At the conference, Liu will present her work, "ClaimVerif: A Real-time Claim Verification System Using the Web and Fact Databases." Claim Verif is a claim verification system that provides credibility assessment for a query claim and validates the assessment results with supporting evidence. According to Liu, this claim verification system can be highly useful in practical applications by providing multidimensional analysis for suspicious statements, since it includes stances, opinions, source credibility, and estimated judgements.

Liu has a BS in computer engineering from Huazhong University of Science and Technology in China. Her interest in data science brought her to the iSchool's MS in information management (MS/IM) program. After completing her master's degree, she plans to continue her studies and pursue a doctoral degree.

Cooke receives funding from Provost for cultural competence work

Fri, 03 Nov 2017 15:57:45 +0000

Nicole A. Cooke, assistant professor and MS/LIS program director, has received a Provost's Initiative on Teaching Advancement (PITA) grant, worth $7,500, for her proposal, "Inspiring Culturally Responsive Pedagogy." PITA grants support the implementation of teaching innovations and enhancements at the University of Illinois. 

With the PITA grant, Cooke will extend the cultural competence work the iSchool has undertaken in the past few years and continue the work of a previous curriculum audit.

"Culturally responsive pedagogy is a student-centered approach to teaching in which the student, and societal diversity, are recognized and nurtured in an effort to enrich classroom learning—and are used to encourage student achievement and a sense of well-being about the student's cultural place in the world,” said Cooke. "Focusing on culturally responsive pedagogy will facilitate discussion and additional learning about culturally competent course content and provide concrete tools for implementation in iSchool classrooms."

Cooke in the author of the book, Information Services to Diverse Populations: Developing Culturally Competent Library Professionals (Libraries Unlimited, 2016). She is the 2017 recipient of the American Library Association (ALA) Achievement in Library Diversity Research Award, 2016 recipient of the ALA Equality Award, and 2016 recipient of the University’s Larine Y. Cowan Make a Difference Award for Teaching and Mentoring in Diversity. Her research and teaching interests include human information behavior, particularly in the online context; critical cultural information studies; and diversity and social justice in librarianship with an emphasis on infusing them into LIS education and pedagogy. She holds an MEd in adult education from Penn State and a Master of Library Science and PhD in communication, information, and library studies from Rutgers University.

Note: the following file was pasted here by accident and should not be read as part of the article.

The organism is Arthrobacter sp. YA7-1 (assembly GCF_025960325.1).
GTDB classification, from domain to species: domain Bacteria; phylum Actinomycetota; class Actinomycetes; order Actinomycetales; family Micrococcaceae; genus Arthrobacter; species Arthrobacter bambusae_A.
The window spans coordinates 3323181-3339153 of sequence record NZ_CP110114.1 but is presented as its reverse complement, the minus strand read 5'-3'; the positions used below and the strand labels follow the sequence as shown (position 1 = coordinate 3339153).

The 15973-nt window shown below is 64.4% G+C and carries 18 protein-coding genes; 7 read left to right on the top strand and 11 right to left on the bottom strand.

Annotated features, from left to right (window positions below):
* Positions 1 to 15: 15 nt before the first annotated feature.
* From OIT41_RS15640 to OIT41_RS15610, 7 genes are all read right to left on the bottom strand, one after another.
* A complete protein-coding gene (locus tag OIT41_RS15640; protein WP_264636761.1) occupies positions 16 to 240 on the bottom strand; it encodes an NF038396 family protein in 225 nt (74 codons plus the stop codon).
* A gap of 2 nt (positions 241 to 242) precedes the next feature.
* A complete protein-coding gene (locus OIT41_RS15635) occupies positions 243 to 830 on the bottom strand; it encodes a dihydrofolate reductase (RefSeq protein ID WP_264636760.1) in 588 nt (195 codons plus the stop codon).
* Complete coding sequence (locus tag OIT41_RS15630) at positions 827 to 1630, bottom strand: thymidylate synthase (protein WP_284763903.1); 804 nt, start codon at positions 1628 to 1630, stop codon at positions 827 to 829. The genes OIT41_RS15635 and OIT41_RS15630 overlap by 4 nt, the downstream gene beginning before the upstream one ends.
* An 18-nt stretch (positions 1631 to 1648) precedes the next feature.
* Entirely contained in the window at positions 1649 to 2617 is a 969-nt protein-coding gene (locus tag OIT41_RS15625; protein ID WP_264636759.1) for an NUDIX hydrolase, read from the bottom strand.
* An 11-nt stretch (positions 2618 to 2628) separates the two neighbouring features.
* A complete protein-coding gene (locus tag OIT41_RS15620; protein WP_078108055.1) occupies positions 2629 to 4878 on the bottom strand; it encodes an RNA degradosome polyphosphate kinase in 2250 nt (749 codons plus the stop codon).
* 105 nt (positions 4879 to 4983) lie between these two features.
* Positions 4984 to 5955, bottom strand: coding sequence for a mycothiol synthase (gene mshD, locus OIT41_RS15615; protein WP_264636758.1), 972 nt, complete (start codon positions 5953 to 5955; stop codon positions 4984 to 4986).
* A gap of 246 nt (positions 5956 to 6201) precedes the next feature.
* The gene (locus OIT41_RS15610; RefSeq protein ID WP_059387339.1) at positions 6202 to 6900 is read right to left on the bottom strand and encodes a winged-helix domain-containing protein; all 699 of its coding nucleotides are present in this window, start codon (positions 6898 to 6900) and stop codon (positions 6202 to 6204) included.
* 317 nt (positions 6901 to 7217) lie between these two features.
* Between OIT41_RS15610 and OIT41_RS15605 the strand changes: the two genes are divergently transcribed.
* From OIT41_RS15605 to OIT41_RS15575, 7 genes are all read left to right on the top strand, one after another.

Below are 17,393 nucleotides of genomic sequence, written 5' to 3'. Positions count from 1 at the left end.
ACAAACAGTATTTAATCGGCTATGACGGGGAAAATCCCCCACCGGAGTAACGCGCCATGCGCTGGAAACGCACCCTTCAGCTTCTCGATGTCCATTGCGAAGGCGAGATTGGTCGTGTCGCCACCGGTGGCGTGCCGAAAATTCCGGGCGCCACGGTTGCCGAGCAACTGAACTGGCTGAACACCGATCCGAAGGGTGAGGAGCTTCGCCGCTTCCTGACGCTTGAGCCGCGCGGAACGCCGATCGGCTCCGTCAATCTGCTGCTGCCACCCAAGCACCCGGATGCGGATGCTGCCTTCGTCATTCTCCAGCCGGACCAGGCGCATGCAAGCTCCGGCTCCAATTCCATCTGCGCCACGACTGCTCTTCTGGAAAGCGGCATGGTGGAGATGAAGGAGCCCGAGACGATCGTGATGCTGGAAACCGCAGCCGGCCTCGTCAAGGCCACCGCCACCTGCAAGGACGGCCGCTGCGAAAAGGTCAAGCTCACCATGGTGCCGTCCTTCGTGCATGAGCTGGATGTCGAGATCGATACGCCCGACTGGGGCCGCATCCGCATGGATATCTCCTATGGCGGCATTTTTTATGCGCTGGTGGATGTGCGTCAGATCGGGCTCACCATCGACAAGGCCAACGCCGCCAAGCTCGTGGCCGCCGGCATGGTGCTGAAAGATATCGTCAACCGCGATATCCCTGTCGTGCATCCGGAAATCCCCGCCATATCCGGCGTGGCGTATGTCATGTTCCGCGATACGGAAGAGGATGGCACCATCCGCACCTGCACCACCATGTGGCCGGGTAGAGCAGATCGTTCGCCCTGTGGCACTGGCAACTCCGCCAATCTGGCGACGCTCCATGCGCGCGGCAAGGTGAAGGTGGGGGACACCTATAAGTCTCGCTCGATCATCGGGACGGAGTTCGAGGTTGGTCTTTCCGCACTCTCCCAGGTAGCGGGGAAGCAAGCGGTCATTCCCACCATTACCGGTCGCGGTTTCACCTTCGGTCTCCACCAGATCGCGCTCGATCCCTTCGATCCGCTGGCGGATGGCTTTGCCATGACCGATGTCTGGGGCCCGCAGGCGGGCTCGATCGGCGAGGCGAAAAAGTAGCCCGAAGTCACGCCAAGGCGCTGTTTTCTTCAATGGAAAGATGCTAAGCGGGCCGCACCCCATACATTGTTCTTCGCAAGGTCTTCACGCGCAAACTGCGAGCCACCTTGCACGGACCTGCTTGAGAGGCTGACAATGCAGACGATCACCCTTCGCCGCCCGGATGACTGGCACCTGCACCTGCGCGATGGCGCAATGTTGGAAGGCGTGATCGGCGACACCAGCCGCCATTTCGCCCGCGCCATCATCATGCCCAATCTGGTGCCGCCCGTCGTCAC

Foote selected as the next executive director of ILA

Thu, 02 Nov 2017 18:15:52 +0000

(image) The Board of Directors of the Illinois Library Association (ILA) unanimously approved the hire of Diane Foote as the organization's next executive director.

Foote (MS '06) boasts a long history of effective leadership, both as an executive director of a membership association and as a member leader. Most recently, she served as assistant dean of the School of Information Studies and curator of the Butler Children's Literature Center at Dominican University in River Forest. At Dominican, Foote recruited and shaped new librarians, launched and managed multiple special projects, and conducted both donor stewardship and development—particularly with the Butler Family Foundation.

"The mission of the Illinois Library Association resonates with me as a citizen, a parent, and a professional," she explained. "I have spent my entire career, as well as my volunteer time and effort, in organizations dedicated to ensuring a literate, educated population. As the information environment grows ever more complex, librarians will be needed more than ever, and the opportunity to lead Illinois librarians in these ventures is extremely exciting to me."

Foote has a BA from Colgate University and an MS in library and information science from the iSchool at Illinois.